In this episode, Kira brings him to DS9 in order to gather intelligence on the dissident movement since the Dominion takeover. Ghamor is dying, so he quickly has to impart all that he knows to Kira. As he does, Dukat and Weyoun arrive on DS9 to demand his extradition.

The story continues Dukat’s slide towards villainy after a long stretch of shades of grey in his morality. He and Kira have gone back to a personal animosity in which Dukat gets a perverse pleasure--words chosen deliberately, considering his physical attraction for her-- in tormenting her. Attempting to separate her from her surrogate father here is one of the most brutal.

He nearly succeeds by exposing Ghamor’s involvement in a monastery massacre during the occupation. Kira as appalled. She thought Ghamor was different than other Cardassians. Dax convinces her that no matter what he has done, he does not deserve to die aloe. Kira thinks back to how her father died alone because she was off on a terrorist raid and decides she cannot let Ghamor die without ’family’ present.

I suppose it is a sweet sentiment, but given the parallels between the nazis and Jews so often alluded to in the Cardassian/Bajoran relationship, I cannot help but think kira’s decision is like a Holocaust survivor befriended the Nazis who violently put down the Warsaw Ghetto uprising. Sometimes forgiveness seems like a betrayal to those who have been wronged. Perhaps that feeling is a moral failing, but I have doubts.

Ghamor dies. Kira buries him o Bajor next to her father to keep Dukat from gaining any political advantage from bringing the body back to Cardassia. Again, that is awkward. Kira’s father died because of his imprisonment by Cardassians. He is probably rolling over in his grave in consideration of his new neighbor.

Weyoun makes a return appearance. The writers decided the Vorta clone themselves as a means of bringing back Jeffrey Combs to play the role. We have to overlook the fact that multiple cloning degrades each additional copy, but I am willing to do so since Weyound is such a amusing character.

“Ties of Blood and Water’ is not a bad episode. I can appreciate what the writers were trying to do with it, but I find the continued relationship between Kira and Ghamor, considering his atrocity, too disturbing to appreciate the message that anyone can be forgiven. Like I said above, maybe it isa personal failure, but I think the concept was a misfire.

Rating: *** (out of 5)

Thursday, May 27, 2010

Deep Space Nine--"Business as Usual"

“Business as Usual” pulls double duty. It is a Quark Actually Has a Conscience and an O’Brien Must Suffer episode. Quark’s story is good as usual. The O’Brien B-story tries a little too hard to be cute, but I ca handle it.

The episode also marks the third time an actor from Rambo: First Blood, Part II appears on DS9. This time, it is Steven Berkoff, who played Padovsky in Rambo. The other two are Charles Napier, who played Murdock in the movie and appeared in ’Little Green Men” and Julia Nickson, who played Co in the movie and appeared in “Paradise.” I am sure they are all very proud of this intersection.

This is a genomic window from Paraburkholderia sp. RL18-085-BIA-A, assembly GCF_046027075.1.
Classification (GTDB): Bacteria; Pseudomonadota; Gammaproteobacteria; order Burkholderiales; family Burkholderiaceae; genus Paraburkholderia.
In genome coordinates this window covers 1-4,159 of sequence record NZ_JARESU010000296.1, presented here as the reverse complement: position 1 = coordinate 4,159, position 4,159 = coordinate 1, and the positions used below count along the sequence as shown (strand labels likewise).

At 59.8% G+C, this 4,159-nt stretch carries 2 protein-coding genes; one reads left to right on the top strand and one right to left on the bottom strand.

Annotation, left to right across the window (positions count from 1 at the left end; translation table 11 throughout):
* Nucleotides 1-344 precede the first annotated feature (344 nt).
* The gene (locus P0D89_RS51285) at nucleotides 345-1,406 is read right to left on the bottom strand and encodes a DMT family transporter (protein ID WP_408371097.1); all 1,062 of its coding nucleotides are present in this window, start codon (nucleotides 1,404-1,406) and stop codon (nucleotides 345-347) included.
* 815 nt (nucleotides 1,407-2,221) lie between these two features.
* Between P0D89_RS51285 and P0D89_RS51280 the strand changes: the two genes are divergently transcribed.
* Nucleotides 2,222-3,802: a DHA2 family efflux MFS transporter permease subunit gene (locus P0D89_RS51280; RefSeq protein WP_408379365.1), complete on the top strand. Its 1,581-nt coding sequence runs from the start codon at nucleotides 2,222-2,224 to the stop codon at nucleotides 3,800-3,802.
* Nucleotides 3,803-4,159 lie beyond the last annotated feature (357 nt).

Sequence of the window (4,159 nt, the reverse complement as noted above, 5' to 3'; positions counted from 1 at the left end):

Word travels fast that Quark’s bad investments have left him nearly broke, so his cousin shows up to offer him a job as an arms dealer. One never goes broke dealing in weapons. Quark agrees, but gets in way too deep when he is to sell weapons with which his buyer plans to kill 28 million people. There are limits to Quark’s greed, so he stops the deal and exposes the genocide plot.

In the B-story, O’Brien cannot get Kirayoshi to sleep without his mother there, so he has to hold him constantly, even at work, to keep him from crying. Only Worf is able to placate the baby. Did not see that coming after Worf’s bad reaction to taking care of data’s cat in TNG, did you? Yeah, I figured you did.

We get further proof in “Business as Usual” that quark has a certain moral center. It is always good when his character is fleshed out to be more than a greedy crook or comic relief.

Rating: *** (out of 5)

Wednesday, May 26, 2010

Deep Space Nine--"A Simple Investigation"

“A Simple Investigation” is another bittersweet of Odo trying to find love, but not quite making it. Some of these episodes are tough to watch because they hit close to home. This one does not resonate with me as much as some of the others like “Heart of Stone” have. Trek just does not do romance very well. It doesrise above “Let He Who is Without Sin…” but pretty much anything short of being dragged naked across gravel by a speeding train would.

Odo has to protect a woman from a murder plot. As he does, he slowly falls in love with her. You know it is desperate because he goes to Bashit for advice. Bashir, being the reckless type, advises him to go for it with any consideration for professional ethics. His rationale is Odo should not fear the pain of rejection, because if he goes through life avoiding rejection, the pain of loneliness will cripple him.

So he does go for it and they wind up in bed together. Not Odo and Bashir. Odo and Ailissa. It comes across as kid of sweet. Odo has never done it before, so he feels compelled to sheepishly ask if he did it well. But I could not help but recall that Odo--how can I put this discreetly?--does not have the equipment for the job naturally, so he had to form one. Is that not…awkward? It casts this odd pall over the scene.